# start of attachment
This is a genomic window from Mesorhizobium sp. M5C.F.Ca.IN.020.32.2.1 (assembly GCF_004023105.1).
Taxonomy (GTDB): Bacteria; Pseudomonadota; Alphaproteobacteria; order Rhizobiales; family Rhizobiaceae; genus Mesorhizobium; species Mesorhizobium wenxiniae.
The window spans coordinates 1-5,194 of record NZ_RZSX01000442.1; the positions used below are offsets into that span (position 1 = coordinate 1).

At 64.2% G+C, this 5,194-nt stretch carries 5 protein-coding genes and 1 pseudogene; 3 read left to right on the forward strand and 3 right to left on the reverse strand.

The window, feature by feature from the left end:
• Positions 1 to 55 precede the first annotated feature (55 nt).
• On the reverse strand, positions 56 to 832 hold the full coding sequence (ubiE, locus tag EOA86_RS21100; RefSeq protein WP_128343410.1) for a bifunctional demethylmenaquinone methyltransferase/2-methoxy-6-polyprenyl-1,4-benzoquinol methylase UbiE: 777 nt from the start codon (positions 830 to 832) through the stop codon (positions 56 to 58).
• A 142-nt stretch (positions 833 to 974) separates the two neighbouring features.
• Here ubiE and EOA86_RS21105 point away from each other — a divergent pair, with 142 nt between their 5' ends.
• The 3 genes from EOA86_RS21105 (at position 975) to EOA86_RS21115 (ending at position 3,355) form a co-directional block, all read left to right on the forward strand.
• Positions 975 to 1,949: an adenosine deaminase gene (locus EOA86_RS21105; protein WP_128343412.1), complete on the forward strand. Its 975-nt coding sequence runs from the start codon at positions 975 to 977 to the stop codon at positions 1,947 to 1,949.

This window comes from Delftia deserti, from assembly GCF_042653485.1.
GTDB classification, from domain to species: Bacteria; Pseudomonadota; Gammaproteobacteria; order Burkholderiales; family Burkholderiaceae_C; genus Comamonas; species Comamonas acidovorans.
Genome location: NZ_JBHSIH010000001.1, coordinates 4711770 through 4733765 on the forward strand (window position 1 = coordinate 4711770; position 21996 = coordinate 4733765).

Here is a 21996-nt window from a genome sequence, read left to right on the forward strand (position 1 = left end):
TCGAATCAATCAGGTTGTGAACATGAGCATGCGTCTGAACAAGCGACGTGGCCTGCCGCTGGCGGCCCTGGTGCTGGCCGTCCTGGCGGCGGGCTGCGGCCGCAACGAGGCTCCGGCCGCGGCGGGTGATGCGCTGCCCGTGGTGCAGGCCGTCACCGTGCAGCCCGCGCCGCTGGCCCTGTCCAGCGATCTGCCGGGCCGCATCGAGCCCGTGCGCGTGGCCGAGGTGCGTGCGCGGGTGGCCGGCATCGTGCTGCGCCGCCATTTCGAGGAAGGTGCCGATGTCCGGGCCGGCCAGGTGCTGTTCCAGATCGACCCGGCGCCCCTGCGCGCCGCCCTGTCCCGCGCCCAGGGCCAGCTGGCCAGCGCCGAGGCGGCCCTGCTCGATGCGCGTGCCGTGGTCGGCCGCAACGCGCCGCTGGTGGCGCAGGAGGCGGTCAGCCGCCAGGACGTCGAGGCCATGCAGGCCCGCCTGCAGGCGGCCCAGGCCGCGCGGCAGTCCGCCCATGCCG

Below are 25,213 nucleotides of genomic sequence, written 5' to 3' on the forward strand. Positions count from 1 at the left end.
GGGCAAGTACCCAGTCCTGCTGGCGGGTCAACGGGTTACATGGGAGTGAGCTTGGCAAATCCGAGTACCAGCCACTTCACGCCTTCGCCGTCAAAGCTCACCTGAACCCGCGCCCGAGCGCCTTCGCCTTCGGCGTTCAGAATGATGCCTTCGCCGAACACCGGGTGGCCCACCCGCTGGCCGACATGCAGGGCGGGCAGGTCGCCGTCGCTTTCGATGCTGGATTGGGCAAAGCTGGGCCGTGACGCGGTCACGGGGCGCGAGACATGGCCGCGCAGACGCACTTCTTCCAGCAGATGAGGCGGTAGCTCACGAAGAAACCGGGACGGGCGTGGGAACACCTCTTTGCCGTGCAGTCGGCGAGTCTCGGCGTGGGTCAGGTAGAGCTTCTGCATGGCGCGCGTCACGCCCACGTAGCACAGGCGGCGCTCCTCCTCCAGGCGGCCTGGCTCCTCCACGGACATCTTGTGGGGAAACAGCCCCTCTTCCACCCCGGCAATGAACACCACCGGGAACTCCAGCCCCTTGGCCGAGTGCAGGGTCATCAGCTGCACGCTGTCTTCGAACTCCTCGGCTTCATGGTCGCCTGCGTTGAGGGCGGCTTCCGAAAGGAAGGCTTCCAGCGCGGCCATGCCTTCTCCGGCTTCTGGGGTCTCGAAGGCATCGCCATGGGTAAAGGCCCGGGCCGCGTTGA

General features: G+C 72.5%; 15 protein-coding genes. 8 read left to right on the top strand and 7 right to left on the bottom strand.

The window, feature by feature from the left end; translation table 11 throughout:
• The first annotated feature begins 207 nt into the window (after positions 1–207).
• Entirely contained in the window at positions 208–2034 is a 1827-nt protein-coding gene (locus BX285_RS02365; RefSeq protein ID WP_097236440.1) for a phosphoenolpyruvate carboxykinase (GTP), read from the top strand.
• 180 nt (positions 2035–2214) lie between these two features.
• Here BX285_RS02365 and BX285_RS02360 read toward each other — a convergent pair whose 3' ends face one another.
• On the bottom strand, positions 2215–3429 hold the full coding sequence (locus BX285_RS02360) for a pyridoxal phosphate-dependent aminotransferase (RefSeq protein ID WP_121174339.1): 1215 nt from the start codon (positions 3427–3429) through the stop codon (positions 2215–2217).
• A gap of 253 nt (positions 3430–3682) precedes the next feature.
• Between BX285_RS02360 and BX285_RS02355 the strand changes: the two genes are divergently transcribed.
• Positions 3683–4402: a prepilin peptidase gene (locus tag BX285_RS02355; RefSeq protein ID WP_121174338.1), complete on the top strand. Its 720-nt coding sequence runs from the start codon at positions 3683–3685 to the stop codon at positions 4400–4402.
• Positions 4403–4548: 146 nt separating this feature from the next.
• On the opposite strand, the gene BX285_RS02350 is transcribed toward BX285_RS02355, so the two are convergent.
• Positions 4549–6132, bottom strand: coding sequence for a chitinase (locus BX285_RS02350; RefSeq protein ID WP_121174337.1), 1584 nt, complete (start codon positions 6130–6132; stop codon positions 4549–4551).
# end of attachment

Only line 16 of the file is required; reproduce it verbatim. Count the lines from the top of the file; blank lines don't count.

TCGAATCAATCAGGTTGTGAACATGAGCATGCGTCTGAACAAGCGACGTGGCCTGCCGCTGGCGGCCCTGGTGCTGGCCGTCCTGGCGGCGGGCTGCGGCCGCAACGAGGCTCCGGCCGCGGCGGGTGATGCGCTGCCCGTGGTGCAGGCCGTCACCGTGCAGCCCGCGCCGCTGGCCCTGTCCAGCGATCTGCCGGGCCGCATCGAGCCCGTGCGCGTGGCCGAGGTGCGTGCGCGGGTGGCCGGCATCGTGCTGCGCCGCCATTTCGAGGAAGGTGCCGATGTCCGGGCCGGCCAGGTGCTGTTCCAGATCGACCCGGCGCCCCTGCGCGCCGCCCTGTCCCGCGCCCAGGGCCAGCTGGCCAGCGCCGAGGCGGCCCTGCTCGATGCGCGTGCCGTGGTCGGCCGCAACGCGCCGCTGGTGGCGCAGGAGGCGGTCAGCCGCCAGGACGTCGAGGCCATGCAGGCCCGCCTGCAGGCGGCCCAGGCCGCGCGGCAGTCCGCCCATGCCG